12) All three tightened up. Use the starter to crank over the engine a couple times, but don’t start it. This will help seat the belt on the pulleys. Loosen the bolts and repeat steps 7-11.

2001 BMW R1150GS Alternator Belt Replacement

13) Replace the alternator cover and tighten the four bolts with the 4mm allen key socket. The cover is plastic, so be careful not to over tighten.

2001 BMW R1150GS Alternator Belt Replacement

14) Cover replaced

2001 BMW R1150GS Alternator Belt Replacement

15) Check the belt again in 6,000 or the next time you change your oil.

16) Go for a ride!

 

Good pictures/discussion of the Poly-V vs ELAST here.

10 comments:

  1. That doesn't look too painful, not as painful as dealing with belt noise anyway. My car had belt squeal for a LONG time. The mechanic wasn't smart enough to know that it has two belts and didn't offer much of a solution. After puttering around under the car for a while it was easy enough to diagnose... a pain to access, but easy enough to diagnose. I'm glad to see other people out there do at least some of their own work.


    Brady
    Behind Bars - Motorcycles and Life
    http://www.behindbarsmotorcycle.com/

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  2. Brady: Thanks for stopping by! It was easier than I thought it would be. Almost easier than changing the oil in my SV which has to be the easiest bike maint I've done so far.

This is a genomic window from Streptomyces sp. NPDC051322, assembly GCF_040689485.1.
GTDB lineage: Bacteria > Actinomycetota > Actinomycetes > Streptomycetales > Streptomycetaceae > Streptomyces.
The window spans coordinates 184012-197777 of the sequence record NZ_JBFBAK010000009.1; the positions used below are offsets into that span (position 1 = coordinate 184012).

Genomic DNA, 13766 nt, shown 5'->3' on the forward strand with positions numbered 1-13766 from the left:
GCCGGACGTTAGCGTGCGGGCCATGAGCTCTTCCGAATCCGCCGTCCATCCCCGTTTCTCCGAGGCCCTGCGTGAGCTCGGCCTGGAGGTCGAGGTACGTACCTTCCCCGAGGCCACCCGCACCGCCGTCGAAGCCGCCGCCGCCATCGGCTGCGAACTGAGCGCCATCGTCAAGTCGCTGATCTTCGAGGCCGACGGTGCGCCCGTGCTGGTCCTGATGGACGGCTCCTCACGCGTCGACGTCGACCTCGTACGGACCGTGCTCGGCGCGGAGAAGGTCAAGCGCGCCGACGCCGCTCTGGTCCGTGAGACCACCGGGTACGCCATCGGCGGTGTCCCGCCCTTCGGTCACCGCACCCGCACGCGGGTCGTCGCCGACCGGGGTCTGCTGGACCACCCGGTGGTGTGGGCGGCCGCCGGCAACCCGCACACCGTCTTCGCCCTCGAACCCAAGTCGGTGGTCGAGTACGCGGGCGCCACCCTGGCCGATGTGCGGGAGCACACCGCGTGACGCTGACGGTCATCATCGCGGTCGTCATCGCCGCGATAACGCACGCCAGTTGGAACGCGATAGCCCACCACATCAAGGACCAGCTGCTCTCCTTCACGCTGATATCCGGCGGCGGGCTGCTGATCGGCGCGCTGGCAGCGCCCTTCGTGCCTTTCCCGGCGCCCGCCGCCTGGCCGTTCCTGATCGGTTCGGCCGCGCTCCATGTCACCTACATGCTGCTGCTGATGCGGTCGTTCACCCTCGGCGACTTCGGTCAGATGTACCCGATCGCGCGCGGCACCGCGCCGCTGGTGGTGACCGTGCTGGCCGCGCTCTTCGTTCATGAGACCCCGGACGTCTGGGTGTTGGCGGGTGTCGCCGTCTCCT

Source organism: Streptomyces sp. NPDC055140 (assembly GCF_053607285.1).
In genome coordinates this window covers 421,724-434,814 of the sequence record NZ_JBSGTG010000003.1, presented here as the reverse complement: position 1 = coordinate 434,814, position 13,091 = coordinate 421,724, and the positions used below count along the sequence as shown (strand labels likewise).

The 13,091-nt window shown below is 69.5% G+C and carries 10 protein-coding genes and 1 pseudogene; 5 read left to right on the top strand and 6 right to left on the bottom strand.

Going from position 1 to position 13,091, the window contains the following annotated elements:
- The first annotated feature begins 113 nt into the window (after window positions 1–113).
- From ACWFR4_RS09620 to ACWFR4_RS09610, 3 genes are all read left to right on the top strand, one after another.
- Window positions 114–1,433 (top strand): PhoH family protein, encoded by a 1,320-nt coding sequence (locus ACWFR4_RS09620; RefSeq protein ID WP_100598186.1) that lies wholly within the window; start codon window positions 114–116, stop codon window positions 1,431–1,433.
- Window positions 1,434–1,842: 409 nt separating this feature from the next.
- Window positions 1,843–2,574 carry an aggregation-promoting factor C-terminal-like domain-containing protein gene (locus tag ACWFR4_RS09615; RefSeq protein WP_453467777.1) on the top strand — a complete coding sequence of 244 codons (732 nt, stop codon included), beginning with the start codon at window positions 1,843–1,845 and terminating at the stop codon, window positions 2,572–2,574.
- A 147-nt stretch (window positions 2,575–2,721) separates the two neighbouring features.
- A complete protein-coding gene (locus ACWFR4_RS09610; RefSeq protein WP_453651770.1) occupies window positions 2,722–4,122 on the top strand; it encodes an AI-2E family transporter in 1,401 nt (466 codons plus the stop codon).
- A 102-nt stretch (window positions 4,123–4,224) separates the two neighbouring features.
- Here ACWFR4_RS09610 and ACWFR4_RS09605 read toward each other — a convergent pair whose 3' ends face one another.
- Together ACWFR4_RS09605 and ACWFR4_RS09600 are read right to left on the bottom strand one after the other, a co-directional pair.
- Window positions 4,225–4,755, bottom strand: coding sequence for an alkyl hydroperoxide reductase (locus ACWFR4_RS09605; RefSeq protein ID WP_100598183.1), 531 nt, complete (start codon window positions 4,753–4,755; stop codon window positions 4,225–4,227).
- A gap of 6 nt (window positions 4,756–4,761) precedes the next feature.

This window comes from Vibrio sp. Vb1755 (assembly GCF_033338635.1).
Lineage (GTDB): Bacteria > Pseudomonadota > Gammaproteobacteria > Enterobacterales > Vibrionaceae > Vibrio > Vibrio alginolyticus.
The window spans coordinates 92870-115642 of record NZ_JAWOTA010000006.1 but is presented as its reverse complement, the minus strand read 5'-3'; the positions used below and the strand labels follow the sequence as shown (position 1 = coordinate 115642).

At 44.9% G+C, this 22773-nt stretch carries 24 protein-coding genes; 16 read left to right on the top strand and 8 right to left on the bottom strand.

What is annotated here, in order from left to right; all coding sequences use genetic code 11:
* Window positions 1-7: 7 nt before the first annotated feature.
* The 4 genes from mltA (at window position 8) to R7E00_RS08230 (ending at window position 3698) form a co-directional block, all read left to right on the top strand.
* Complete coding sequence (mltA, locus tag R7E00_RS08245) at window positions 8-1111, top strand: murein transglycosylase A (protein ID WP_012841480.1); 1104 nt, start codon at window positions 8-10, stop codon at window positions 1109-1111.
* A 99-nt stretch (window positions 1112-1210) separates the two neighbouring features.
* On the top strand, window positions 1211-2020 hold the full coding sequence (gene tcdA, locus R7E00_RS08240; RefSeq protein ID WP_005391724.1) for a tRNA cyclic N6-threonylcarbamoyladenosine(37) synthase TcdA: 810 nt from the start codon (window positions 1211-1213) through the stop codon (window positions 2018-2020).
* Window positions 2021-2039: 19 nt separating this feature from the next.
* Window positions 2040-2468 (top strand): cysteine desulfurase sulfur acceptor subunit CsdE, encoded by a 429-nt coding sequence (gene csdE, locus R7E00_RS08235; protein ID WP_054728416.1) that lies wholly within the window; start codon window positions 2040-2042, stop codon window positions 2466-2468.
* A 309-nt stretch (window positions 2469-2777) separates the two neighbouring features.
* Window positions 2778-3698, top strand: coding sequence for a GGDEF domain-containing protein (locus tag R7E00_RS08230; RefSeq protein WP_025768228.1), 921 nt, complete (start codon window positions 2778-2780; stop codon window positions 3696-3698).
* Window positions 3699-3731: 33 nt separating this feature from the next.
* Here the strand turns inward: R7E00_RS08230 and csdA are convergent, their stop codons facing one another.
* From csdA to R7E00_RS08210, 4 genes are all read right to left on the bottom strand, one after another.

Mine was also making a terrible noise that just kept getting worse. No fun.

    I try to do all my own maintenance on the bikes. It works out most of the time :)

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  3. Good writeup Chris, looks like exact same procedure I followed on my '04 R1150RT back when I still owned it.

    dom


    Colorado Motorcycle Travel Examiner

    Redleg's Rides

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  4. Dom: Thanks! When are you getting your third bike?? >:)

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  5. Dear Chris:

    Very nicely written up and presented. Even though I do not do my own work, I am a guy and fascinated by those who do. Interestingly enough, the alternator on the K75 is a beltless linkage with a ring of rubber "monkey nuts" to take up the slack.

    Nice blog today.

    Fondest regards,
    Jack • reep • Toad

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  6. Dear Jack:: Thank you! With my five bikes and my wife's two bikes, I am financially motivated to learn to do things myself. :) So that's why the ladies chase the K75... they want to see the monkey nuts.

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  7. Thanks for sharing this method, I used today and it worked great :) it was nice and easy, thanks again :D

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  8. Jantarek: Glad it was able to help out. Thanks!

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  9. Appreciate the helpful writeup...though its another tool to buy :( lower scale torque wrench...mine only goes down to 13.5 Nm

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  10. Tom Lewis: Hi Tom, glad you found it useful. I had to get a new torque wrench as well. I only had a 1/2" drive which didn't go below 20 Nm.